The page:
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Obesity strongly linked to 11 types of cancer

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People who are obese have a greater risk of developing and dying of some forms of cancer, including malignant tumors of the breast, ovary, kidney, pancreas, colon, rectum, and bone marrow, a research review confirms.

Cancer is a major cause of death in the world, and the prevalence of obesity has more than doubled in the course of the past generation. Although obesity is believed to influence the risk of developing and dying from a wide range of tumors, the study found “strong evidence” to support this connection for only 11 types of cancer.

“Other associations can also be genuine, but there is still great uncertainty about them,” lead study author Dr. Maria Kyrgiou of the Imperial College in London, said by e-mail.

Worldwide 1.9 billion adults are overweight or obese, according to the World Health Organization. About four in 10 adults are overweight, and more than one in 10 are obese, a condition that increases the risk of heart disease, diabetes, kidney problems and joint disease in addition to certain forms of cancer.

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For the current study, researchers analyzed results of 204 previously published studies on the relationship between obesity, weight gain, waist circumference and 36 different types of cancer.

The researchers looked in particular, the proof of the previous results may have overstated the link between obesity and cancer, a connection that was too small to rule out the possibility that it was due to chance.

They found the strongest links between obesity and malignant diseases of the digestive organs and for hormone-related tumors in women, according to the report in The BMJ.

When researchers have looked at what is known as the body mass index (BMI), a ratio of weight to length, they found an increase in BMI tied to a higher risk of developing cancer in the esophagus, bone marrow, biliary tract system, pancreas and kidneys. Upticks in BMI were also associated with a greater risk of colon cancer and rectal cancer in both men and endometrial malignant tumors in younger women.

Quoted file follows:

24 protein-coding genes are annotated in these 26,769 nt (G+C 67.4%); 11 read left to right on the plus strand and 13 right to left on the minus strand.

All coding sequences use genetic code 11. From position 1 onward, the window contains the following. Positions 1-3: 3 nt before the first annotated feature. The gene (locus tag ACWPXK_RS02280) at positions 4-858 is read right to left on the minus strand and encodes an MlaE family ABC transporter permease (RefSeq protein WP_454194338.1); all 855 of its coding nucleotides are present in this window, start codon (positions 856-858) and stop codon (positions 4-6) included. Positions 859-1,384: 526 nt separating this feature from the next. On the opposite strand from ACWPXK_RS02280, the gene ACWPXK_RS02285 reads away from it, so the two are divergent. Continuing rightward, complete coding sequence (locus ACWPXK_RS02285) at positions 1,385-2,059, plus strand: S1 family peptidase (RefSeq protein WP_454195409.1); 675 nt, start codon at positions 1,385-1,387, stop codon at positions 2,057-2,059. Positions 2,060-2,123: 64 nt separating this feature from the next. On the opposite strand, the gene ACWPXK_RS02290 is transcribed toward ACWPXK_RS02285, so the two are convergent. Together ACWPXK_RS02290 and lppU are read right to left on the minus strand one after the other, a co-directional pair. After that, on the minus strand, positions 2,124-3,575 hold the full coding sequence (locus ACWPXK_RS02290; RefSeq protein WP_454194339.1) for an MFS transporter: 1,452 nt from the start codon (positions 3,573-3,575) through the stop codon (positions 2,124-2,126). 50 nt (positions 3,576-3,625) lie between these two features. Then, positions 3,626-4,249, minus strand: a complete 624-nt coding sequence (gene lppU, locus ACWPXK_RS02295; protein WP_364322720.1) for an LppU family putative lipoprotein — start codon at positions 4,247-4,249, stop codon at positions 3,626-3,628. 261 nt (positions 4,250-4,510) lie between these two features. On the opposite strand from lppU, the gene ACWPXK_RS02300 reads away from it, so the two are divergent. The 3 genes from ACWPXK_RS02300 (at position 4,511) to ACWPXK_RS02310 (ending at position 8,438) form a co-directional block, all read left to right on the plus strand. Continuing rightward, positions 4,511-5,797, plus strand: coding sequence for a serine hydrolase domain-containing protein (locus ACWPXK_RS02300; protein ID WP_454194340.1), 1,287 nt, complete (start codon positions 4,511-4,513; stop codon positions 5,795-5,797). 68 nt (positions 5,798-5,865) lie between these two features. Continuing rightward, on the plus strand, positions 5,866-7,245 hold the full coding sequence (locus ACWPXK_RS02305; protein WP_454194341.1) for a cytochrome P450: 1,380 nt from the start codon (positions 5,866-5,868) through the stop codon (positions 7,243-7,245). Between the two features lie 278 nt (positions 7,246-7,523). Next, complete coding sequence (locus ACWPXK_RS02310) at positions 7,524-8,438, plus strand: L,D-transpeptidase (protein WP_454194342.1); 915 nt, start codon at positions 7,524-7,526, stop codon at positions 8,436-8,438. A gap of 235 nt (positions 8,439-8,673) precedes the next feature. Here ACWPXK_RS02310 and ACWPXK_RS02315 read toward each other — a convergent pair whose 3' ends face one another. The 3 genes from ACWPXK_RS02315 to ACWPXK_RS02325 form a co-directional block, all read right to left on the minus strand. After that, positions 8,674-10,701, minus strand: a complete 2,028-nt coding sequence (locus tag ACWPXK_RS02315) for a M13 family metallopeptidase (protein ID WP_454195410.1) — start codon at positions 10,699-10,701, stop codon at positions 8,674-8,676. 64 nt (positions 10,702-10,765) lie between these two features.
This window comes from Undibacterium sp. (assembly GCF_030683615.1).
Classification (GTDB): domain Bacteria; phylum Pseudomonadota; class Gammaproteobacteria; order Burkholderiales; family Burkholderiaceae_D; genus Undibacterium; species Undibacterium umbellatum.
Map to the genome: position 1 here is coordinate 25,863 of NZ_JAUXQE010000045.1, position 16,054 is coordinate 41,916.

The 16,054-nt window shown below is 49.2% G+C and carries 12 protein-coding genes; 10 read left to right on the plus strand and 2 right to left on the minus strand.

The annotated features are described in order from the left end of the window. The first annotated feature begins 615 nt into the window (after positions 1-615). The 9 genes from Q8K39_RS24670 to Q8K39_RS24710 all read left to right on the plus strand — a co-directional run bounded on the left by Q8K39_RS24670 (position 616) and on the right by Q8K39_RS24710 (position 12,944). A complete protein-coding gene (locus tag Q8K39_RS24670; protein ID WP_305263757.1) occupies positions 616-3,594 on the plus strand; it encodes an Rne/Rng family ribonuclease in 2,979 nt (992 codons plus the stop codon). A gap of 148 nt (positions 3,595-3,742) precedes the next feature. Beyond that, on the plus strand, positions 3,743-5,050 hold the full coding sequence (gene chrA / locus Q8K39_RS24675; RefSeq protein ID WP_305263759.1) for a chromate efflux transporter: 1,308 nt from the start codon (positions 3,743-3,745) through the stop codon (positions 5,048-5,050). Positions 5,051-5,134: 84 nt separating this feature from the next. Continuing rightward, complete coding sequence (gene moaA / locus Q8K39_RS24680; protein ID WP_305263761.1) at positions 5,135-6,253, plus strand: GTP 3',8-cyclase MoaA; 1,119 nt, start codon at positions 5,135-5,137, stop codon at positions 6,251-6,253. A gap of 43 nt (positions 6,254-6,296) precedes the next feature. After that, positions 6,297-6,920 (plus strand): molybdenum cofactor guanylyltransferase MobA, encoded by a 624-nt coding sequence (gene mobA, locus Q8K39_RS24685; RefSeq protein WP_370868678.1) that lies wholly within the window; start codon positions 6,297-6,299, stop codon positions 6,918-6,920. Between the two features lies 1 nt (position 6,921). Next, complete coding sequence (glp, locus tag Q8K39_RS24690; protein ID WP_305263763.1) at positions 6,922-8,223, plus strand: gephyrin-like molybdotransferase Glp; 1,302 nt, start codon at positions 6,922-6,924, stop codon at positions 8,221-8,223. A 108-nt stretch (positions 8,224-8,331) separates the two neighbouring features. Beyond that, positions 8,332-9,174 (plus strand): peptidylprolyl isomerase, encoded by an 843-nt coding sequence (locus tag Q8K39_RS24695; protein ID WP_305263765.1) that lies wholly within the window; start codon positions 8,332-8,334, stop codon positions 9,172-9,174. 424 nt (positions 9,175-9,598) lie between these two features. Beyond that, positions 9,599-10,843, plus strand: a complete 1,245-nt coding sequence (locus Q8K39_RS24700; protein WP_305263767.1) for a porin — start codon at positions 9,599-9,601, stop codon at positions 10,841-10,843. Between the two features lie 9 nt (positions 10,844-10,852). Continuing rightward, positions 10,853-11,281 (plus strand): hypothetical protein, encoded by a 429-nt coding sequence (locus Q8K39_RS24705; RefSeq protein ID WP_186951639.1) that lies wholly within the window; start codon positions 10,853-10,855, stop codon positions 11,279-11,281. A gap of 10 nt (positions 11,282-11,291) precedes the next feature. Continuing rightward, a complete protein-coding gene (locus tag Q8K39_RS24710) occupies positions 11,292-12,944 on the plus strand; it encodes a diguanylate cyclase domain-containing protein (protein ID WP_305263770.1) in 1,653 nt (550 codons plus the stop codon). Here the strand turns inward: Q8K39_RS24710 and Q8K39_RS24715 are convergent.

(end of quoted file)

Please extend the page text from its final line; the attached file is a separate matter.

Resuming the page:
A BMI between 18.5 and 24.9 is considered a healthy weight, while 25 to 29.9 is overweight, 30 or higher is obese and 40 or higher is what is known as morbid obesity. (The National Heart, Lung, and Blood Institute has an online BMI calculator here: bit.ly/1D0ZqDv.)

The increased risk of cancer for every 5-unit gain in BMI ranged from 9 percent for rectal cancer among men and 56 percent for tumors in the bile duct system.

For women, weight gain and extra abdominal fat, a measurement known as the waist-to-hip circumference ratio, were also associated with an increased risk of certain forms of cancer.

After menopause, women’s risk of breast cancer increased by 11 percent for every 5 kilos (11 pounds) of weight they gained during adulthood. This was in women who are not taking hormones to relieve symptoms of menopause, a treatment which has been independently linked to an increased risk of breast cancer.

If women have more fat around the abdomen, every 0.1 unit increase in waist-to-hip ratio was associated with a 21 percent jump in the odds of endometrial cancer.

The researchers found strong evidence linking weight gain in colorectal cancer. They also found a strong relation between the BMI increase and the get of a cancer of the gall bladder, stomach, and ovaries, as well as the death of bone marrow tumors.

A limitation of the study is that the researchers not to investigate, in controlled experiments designed to prove that obesity directly causes cancer, the authors note.

More research is needed that assesses changes in body fat in the time to better understand how obesity directly affects the risk of getting cancer or of dying from the disease, the authors conclude.

The way obesity impacts the risk of cancer also varies in other parts of the body, Dr. Graham Colditz, a researcher at the Washington University School of Medicine in St. Louis, said by e-mail.

But the take-home message is the same for every patient, added to Colditz, author of an editorial supervision of the study.

“Avoiding weight gain through adult years is important,” Colditz said. “Even if you are overweight, focus first on not gaining more weight; for those who are overweight or obese the take of a few pounds can lower cancer risk.”

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